40. Cassava/legume intercropping with contrasting cassava cultivars. Part II
2.selection criteria for cassava genotypes in intercropping with two contrasting legume crops.
Field Crops Research, 29, 1992, pp. 135-149
In the work reported here, 18 diverse cultivars were used in sole-cropping, and in intercropping with soybean and pigeonpea. The objectives of this work were to determine if selection criteria could be developed using characteristics obtained in sole-cropping, and if these were different for different associated species.
An experiment was conducted to determine selection criteria for cassava genotypes for intercropping with legumes using 18 cassava cultivars which are contrasting in canopy size. Two legume crops were used; one a short-statured, quick-maturing soybean, and the other, a tall, late-maturing pigeonpea. They were sown at 37 days after cassava planting in double rows between cassava rows.
Intercropped soybean had little adverse effect on crop growth and tuber yield of cassava, and in some cases it enhanced tuber yield of cassava cultivars with small compact canopies. The effect of cassava on soybean yield was least with short-statured, small cassava cultivars as solar radiation available to the soybean was highest. As the canopy development of cassava was hardly affected by soybean in any cultivars, the selection of cassava genotypes can be made in sole cropping with selection criteria of high tuber yield and narrow canopy width measured at about 90 days after cassava planting.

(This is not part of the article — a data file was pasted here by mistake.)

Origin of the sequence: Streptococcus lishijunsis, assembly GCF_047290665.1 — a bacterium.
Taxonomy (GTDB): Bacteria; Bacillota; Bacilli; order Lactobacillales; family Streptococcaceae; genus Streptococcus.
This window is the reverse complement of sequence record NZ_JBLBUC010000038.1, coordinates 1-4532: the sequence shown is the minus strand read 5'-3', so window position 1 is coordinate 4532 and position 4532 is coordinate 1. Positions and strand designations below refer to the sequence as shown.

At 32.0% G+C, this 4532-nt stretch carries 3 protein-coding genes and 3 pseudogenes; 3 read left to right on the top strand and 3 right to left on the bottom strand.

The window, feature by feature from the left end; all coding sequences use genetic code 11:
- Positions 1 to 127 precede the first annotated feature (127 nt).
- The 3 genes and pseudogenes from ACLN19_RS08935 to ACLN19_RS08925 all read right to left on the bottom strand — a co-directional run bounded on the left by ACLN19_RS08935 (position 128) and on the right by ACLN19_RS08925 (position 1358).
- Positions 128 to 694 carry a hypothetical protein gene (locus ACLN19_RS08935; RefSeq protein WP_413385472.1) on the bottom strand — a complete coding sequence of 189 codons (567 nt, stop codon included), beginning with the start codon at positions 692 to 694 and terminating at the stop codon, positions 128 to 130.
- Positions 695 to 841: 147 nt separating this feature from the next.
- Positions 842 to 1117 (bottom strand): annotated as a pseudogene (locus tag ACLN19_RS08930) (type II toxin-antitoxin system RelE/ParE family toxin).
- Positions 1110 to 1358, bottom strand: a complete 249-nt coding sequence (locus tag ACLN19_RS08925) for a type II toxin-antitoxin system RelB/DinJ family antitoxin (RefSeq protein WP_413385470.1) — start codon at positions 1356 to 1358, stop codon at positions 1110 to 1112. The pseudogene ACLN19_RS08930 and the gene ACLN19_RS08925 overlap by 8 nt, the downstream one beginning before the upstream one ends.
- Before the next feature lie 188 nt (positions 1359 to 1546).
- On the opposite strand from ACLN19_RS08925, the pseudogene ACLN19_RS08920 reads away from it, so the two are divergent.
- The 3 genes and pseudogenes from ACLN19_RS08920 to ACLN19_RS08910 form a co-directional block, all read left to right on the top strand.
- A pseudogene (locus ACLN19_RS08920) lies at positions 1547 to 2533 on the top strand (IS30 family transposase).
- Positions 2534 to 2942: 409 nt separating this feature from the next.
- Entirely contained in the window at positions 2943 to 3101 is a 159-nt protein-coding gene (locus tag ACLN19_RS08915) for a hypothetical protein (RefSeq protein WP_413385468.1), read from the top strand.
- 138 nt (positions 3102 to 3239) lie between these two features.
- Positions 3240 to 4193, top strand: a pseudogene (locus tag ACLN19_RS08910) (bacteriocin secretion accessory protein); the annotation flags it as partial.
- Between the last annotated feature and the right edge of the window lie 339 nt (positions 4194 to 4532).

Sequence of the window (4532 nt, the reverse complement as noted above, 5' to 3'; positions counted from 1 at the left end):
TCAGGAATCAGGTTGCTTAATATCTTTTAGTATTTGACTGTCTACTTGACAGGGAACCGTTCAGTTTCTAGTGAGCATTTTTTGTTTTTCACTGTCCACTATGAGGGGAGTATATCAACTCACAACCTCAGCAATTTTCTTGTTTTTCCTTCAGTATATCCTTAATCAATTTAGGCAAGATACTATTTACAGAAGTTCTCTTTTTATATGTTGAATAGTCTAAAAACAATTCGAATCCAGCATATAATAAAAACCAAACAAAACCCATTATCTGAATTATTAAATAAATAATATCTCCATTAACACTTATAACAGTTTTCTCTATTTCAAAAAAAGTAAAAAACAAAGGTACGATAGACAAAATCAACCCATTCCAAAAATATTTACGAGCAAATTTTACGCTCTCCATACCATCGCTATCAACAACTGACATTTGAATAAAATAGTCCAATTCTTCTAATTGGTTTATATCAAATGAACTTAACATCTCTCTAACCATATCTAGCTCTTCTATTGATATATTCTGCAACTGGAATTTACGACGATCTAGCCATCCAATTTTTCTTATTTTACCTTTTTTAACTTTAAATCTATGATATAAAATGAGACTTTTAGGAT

Intercropped pigeonpea had an adverse effect on canopy development and tuber yield of cassava, particularly of short-statured cultivars. Whilst tall cultivars with spreading canopy were least affected by pigeonpea,they reduced seed yield of pigeonpea to a very low level. It was therefore difficult to determine cassava types suitable for this intercropping.
The results of this experiment suggest that for cassava/pigeonpea intercropping, selection can be made in sole-cropping for high tuber yield and also for height which should be at least similar to that of the anticipated associated crop. Because of prolonged competition between the two species, the balance of competitiveness of the component crops can be easily altered by cultural modification. It is therefore important to identify competitiveness of component species using a few cassava cultivars under typical growing conditions for the intercropping before a large-scale selection programme is carried out.
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Latin America, Costa Rica, CIAT, beans, varieties, resistence breeding, green revolution, traditional production systems
PACHICO, D. and A. VAN SCHOONHOVEN
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